Even though today’s entry is indeed an Adam Sandler picture, this one retains a little bit of value. At least with me it does. Until I am being overthrown by another writer on this blog, Sandler has a decent chance of me actually sticking up for his antics. . . just this one time. Whatever it is about this match-up, it works, and works well; though what comes out of this film is nothing unusual and nothing that wouldn’t sway opinion necessarily of the guy one way or another either, but somewhere in here there’s gold and it also qualifies as being ‘feel-good.’
Today’s food for thought: Anger Management.
Release: April 11, 2003
In this episode, Sandler gets tasered by an overzealous airline marshall, gets his ass kicked by a Buddhist monk, and finds out that his really cute girlfriend might have eyes for someone else. If this sounds to you like every other Sandler comedy ever made, don’t worry, you’re not alone.
Thanks to Anger Management‘s casting director this film gets infinitely more interesting because of the pairing of another angry Sandler with an equally off-the-handle Jack Nicholson, as they star in this somewhat memorable comedy as Dave Buznik and Dr. Buddy Rydell, respectively.
After getting into a tussle with a flight attendant, Dave finds himself court-ordered to undergo several weeks of anger management/therapy. It is there that he runs across Dr. Rydell again — it’s the same man he sat with on the plane (who may or may not have started all of this). Making the mistake of assuming this guy is on his side leads Dave to think the therapy session will not only be easy to get through, but ultimately something he won’t have to endure. Unfortunately, things don’t go well during his first session and his temperament is revealed to everyone quickly. This is when Rydell recommends that the number of sessions should be doubled.
Under Rydell’s supervision, Dave finds his life becoming more and more oppressive. First he’s forced to partner up with the insufferable Chuck (John Turturro) and participate in some kind of demented buddy-system, wherein each person is meant to be able to vent frustration to someone outside of the class. Lucky for Dave, he’s been saddled with the worst of the worst. The two prove to be trainwreck waiting to happen, and indeed Dave snaps again at a bar, forcing Judge Daniels (Lynne Thigpen)’s gavel yet again. She demands that Mr. Buznik undergo intensified, round-the-clock therapy which would required Dr. Rydell to move in with him and completely overhaul his life.
As the movie goes on, Rydell steps up the ridiculousness with each of his lessons, requiring Dave to stop everything and anything that might trigger anger and even make audio notes of any progress he’s making. Apparently part of the treatment will also involve getting felt up by Woody Harrelson-as-transvestite:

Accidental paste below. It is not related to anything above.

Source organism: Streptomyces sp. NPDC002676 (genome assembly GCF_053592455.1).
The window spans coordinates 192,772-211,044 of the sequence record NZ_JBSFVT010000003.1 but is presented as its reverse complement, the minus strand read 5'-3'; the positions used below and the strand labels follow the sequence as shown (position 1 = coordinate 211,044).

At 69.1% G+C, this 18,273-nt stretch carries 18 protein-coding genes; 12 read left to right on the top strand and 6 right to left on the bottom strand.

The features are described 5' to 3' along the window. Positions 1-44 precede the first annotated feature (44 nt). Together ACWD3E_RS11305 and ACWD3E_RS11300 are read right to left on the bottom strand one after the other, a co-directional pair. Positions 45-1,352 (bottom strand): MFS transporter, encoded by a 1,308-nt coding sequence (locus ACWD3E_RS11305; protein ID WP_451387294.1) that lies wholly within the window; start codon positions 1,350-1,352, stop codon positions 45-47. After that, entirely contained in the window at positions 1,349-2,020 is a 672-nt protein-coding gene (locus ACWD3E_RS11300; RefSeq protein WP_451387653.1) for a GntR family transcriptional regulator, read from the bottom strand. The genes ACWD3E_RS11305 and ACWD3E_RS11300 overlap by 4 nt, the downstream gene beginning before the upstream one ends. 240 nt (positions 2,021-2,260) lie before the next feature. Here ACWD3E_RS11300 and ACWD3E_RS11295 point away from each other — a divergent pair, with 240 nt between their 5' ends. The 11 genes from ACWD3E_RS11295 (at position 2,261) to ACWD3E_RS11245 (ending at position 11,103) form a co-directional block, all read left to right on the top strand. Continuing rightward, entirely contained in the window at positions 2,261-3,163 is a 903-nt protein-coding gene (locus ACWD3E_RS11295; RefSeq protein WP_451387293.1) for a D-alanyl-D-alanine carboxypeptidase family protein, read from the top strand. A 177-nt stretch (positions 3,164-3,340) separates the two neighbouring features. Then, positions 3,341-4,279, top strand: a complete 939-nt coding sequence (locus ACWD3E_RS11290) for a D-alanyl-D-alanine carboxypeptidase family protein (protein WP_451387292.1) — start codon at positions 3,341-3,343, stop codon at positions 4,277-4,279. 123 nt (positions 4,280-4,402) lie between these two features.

Eventually Dave finds himself unable to tolerate the seeming injustices that are being done to him, as he doesn’t consider himself to be THAT angry of a person. He reaches his breaking point when Buddy suggests that Dave and his girlfriend (Marissa Tomei) take a break for awhile.
Anger Management is by no means a brilliant movie, but it suffices as a decent buddy-comedy that takes Sandler and Nicholson to some pretty funny places. It’s minor work for Jack, that’s for sure, but interestingly enough, Sandler becomes much more watchable when the two begin to really bump heads late in the film (literally and figuratively). Nicholson is clearly having a nice time collecting a paycheck and making up words like “gooze-frabba” and spouting out silly one-liners that seem to only enrage Sandler’s character.
The interplay between the two leads, along with some highlights from John C. Reilly, Harrelson, and Heather Graham works well enough to carry this film for an hour and forty-five minutes.
Recommendation: This won’t change the minds of anyone who’s already opposed to Adam Sandler’s school of comedy but at the same time, it’s not like this is Sandler at his most obnoxious, either. (We might leave that distinction up for grabs among his more dismal failures Jack & Jill, Zohan and That’s My Boy.) However, if you do buy into the fact that Sandler just likes to have a good time on-set — this must have been a real treat for him getting to work alongside a legend like Jack — and make movies about the good times he and his Hollywood friends share, Anger Management is a good one to pick up and talk over for half the time. Sometimes films are best watched half-heartedly.
Running Time: 106 mins.
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